Guatemala suspends budget that sparked violent protests

Demonstrators burn an effigy representing Guatemalan President Alejandro Giammattei during a protest demanding his resignation

Guatemala's Congress suspended on Monday a controversial government budget that sparked protests in the impoverished Central American nation, including the torching of the legislature's building.

Widespread discontent and indignation against President Alejandro Giammattei's administration and Congress have been caused by a lack of resources for battling the coronavirus pandemic, as well as the new spending plan.

"In order to maintain the governability of the country and social peace, we have agreed to suspend the processing of the budget," said Congress president Allan Rodriguez.

Guatemala's Congress, dominated by conservative pro-government parties, last week approved an almost $13 billion budget, the largest in the country's history.

Rodriguez added that lawmakers have until November 30 to approve a new budget, otherwise the one that has already passed will take effect.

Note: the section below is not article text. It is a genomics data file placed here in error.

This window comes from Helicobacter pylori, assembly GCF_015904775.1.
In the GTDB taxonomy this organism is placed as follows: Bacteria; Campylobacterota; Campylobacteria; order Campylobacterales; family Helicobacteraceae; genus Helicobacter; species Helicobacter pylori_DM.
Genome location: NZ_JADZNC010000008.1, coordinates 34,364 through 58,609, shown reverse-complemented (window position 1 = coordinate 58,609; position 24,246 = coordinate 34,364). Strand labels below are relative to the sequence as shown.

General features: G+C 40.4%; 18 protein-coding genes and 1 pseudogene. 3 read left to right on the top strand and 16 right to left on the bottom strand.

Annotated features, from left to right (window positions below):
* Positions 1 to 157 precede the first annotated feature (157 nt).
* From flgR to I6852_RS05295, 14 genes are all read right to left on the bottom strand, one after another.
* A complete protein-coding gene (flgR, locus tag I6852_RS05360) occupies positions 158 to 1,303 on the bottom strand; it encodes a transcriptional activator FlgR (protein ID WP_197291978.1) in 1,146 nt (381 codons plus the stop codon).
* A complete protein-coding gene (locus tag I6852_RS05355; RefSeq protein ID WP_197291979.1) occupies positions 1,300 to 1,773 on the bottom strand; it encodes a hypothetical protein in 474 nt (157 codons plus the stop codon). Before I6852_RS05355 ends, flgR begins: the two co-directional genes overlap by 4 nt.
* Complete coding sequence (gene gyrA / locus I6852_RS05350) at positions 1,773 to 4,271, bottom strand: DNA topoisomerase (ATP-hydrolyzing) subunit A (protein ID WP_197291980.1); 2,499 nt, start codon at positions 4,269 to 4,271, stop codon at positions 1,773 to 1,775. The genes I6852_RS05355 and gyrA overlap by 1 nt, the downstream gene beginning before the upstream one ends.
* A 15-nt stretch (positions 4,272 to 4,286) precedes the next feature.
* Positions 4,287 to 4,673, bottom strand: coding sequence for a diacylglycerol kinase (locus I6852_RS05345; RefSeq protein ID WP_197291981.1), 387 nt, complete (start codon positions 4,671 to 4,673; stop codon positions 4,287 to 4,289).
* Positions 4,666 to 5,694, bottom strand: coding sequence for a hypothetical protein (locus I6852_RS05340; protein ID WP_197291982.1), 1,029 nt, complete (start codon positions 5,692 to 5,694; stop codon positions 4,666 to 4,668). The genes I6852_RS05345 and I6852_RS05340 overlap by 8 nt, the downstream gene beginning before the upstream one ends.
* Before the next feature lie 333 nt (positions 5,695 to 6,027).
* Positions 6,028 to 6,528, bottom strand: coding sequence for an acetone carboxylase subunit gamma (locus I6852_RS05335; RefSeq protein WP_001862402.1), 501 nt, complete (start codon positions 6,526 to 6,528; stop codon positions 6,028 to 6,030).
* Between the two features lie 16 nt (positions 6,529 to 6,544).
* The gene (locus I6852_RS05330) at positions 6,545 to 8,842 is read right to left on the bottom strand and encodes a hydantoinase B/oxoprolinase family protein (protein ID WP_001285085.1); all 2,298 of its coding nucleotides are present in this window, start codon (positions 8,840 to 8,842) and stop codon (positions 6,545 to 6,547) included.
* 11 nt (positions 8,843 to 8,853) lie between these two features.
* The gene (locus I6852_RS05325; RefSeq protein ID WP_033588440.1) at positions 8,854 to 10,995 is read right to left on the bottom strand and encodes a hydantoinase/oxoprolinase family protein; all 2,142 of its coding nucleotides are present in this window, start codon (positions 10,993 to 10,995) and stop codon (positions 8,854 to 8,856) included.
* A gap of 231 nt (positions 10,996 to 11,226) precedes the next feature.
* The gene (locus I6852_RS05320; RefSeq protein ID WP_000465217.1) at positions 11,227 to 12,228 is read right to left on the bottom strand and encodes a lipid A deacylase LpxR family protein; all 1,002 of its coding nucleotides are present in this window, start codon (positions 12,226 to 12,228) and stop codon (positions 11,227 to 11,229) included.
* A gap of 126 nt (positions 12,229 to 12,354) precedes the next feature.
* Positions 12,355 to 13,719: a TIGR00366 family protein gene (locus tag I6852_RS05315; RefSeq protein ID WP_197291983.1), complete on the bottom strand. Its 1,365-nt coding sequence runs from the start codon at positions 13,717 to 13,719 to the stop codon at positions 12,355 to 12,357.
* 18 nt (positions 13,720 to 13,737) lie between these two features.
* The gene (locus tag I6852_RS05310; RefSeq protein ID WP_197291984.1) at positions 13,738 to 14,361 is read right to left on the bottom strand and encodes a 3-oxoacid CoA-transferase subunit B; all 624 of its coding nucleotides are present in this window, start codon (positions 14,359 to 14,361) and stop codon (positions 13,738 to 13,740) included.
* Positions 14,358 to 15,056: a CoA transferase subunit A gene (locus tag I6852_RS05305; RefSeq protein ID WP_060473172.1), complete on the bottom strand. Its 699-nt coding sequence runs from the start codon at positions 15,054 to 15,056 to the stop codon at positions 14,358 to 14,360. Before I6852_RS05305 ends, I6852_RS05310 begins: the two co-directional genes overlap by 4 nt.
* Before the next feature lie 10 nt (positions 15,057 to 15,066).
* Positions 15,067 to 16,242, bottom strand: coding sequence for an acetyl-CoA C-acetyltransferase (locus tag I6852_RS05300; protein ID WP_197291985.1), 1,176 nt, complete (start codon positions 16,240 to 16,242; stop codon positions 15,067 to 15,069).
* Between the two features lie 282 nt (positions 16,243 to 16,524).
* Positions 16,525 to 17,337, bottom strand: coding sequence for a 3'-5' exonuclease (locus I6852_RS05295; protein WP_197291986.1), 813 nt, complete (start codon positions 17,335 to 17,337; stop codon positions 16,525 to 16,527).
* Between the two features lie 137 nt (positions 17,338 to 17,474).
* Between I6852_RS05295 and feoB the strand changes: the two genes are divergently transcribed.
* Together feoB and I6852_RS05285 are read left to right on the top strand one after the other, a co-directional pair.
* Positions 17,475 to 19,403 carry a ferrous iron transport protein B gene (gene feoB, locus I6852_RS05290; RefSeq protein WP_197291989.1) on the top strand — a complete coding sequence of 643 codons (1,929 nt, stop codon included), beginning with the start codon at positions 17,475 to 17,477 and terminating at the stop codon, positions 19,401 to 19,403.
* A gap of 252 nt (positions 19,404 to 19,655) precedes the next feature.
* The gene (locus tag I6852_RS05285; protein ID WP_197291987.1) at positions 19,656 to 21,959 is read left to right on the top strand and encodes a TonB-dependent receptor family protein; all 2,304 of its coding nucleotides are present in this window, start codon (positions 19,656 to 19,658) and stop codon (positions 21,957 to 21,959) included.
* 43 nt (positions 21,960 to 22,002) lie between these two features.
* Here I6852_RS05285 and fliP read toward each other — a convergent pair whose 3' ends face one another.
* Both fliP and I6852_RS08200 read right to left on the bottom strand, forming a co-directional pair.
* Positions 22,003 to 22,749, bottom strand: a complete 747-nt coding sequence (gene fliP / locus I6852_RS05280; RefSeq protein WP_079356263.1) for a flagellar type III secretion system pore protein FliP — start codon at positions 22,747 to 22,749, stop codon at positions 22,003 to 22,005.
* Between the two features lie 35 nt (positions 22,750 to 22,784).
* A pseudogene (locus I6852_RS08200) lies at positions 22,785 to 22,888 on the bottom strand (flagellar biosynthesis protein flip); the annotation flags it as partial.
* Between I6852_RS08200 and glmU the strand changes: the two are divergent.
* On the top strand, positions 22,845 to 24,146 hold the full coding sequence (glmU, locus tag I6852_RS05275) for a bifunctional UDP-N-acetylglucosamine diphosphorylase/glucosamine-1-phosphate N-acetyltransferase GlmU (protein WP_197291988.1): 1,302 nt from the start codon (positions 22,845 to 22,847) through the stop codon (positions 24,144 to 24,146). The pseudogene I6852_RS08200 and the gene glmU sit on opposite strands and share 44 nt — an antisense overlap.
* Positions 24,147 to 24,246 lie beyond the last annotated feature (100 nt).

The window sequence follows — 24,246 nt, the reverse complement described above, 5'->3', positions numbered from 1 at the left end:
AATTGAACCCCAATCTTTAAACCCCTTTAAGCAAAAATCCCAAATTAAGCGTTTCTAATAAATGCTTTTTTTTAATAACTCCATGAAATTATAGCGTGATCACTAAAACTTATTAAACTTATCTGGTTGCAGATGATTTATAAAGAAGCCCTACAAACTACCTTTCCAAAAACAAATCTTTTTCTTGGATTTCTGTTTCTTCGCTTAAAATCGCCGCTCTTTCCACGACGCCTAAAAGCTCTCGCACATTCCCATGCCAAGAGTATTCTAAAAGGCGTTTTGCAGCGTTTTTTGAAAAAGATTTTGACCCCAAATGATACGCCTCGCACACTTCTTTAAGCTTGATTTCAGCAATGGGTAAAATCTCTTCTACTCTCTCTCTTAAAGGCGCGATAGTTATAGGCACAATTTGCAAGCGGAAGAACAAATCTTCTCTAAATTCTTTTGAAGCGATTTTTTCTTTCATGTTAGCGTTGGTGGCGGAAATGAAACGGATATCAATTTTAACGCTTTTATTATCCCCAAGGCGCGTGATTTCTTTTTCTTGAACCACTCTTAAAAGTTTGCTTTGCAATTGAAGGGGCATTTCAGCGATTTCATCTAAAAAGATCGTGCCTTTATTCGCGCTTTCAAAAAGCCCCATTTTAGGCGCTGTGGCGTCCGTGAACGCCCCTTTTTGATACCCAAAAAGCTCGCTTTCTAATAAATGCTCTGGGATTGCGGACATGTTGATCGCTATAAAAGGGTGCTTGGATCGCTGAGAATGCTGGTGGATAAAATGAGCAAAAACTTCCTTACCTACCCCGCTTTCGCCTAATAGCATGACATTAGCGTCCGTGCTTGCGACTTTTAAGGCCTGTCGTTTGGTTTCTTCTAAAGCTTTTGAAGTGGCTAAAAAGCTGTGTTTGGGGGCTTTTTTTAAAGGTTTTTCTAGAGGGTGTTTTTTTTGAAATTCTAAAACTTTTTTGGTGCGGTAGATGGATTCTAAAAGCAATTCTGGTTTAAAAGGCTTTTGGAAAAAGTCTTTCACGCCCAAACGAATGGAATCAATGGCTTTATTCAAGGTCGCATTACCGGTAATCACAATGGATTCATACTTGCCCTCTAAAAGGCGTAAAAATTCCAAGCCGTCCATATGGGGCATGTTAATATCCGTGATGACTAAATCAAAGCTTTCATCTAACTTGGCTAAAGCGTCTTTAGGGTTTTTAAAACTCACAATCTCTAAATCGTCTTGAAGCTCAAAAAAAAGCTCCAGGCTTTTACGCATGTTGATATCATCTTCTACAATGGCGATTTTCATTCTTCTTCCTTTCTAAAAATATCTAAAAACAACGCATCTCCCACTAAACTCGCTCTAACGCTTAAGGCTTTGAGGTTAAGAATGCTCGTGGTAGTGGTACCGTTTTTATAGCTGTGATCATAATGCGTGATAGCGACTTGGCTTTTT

Hundreds of Guatemalans partly burned the Congress building Saturday and have since returned to the streets to protest and demand Giammattei's resignation.

They are angry over the budget in which most of the funds were to go to infrastructure tied to big business in a country where poverty is widespread and half of children under five years old are malnourished.

Analysts have also warned that a third of the budget will need to be financed by debt.

Congress has also approved $3.8 billion to fight the coronavirus pandemic, but less than 15 percent of those funds have been invested.

Giammattei's vice president said Friday night he had asked the president to resign with him.

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